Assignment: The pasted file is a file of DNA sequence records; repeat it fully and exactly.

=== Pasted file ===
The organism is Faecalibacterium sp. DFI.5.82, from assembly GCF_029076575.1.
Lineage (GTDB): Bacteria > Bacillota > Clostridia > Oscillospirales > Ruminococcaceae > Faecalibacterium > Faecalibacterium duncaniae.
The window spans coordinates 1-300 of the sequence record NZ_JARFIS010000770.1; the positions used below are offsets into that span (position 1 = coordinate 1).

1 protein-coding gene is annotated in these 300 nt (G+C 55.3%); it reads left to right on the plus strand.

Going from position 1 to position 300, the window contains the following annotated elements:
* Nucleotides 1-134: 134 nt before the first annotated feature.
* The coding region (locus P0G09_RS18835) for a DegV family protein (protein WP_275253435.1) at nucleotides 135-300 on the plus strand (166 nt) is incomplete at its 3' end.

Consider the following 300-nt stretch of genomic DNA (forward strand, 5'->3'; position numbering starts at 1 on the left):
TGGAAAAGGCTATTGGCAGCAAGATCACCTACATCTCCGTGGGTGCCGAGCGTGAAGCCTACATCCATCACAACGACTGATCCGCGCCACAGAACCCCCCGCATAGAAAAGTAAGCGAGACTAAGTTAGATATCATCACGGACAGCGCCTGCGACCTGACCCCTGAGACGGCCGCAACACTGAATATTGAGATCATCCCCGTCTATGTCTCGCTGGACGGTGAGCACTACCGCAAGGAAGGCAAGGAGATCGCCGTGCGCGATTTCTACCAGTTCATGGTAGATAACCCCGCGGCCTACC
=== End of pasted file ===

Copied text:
The organism is Faecalibacterium sp. DFI.5.82, from assembly GCF_029076575.1.
Lineage (GTDB): Bacteria > Bacillota > Clostridia > Oscillospirales > Ruminococcaceae > Faecalibacterium > Faecalibacterium duncaniae.
The window spans coordinates 1-300 of the sequence record NZ_JARFIS010000770.1; the positions used below are offsets into that span (position 1 = coordinate 1).

1 protein-coding gene is annotated in these 300 nt (G+C 55.3%); it reads left to right on the plus strand.

Going from position 1 to position 300, the window contains the following annotated elements:
* Nucleotides 1-134: 134 nt before the first annotated feature.
* The coding region (locus P0G09_RS18835) for a DegV family protein (protein WP_275253435.1) at nucleotides 135-300 on the plus strand (166 nt) is incomplete at its 3' end.

Consider the following 300-nt stretch of genomic DNA (forward strand, 5'->3'; position numbering starts at 1 on the left):
TGGAAAAGGCTATTGGCAGCAAGATCACCTACATCTCCGTGGGTGCCGAGCGTGAAGCCTACATCCATCACAACGACTGATCCGCGCCACAGAACCCCCCGCATAGAAAAGTAAGCGAGACTAAGTTAGATATCATCACGGACAGCGCCTGCGACCTGACCCCTGAGACGGCCGCAACACTGAATATTGAGATCATCCCCGTCTATGTCTCGCTGGACGGTGAGCACTACCGCAAGGAAGGCAAGGAGATCGCCGTGCGCGATTTCTACCAGTTCATGGTAGATAACCCCGCGGCCTACC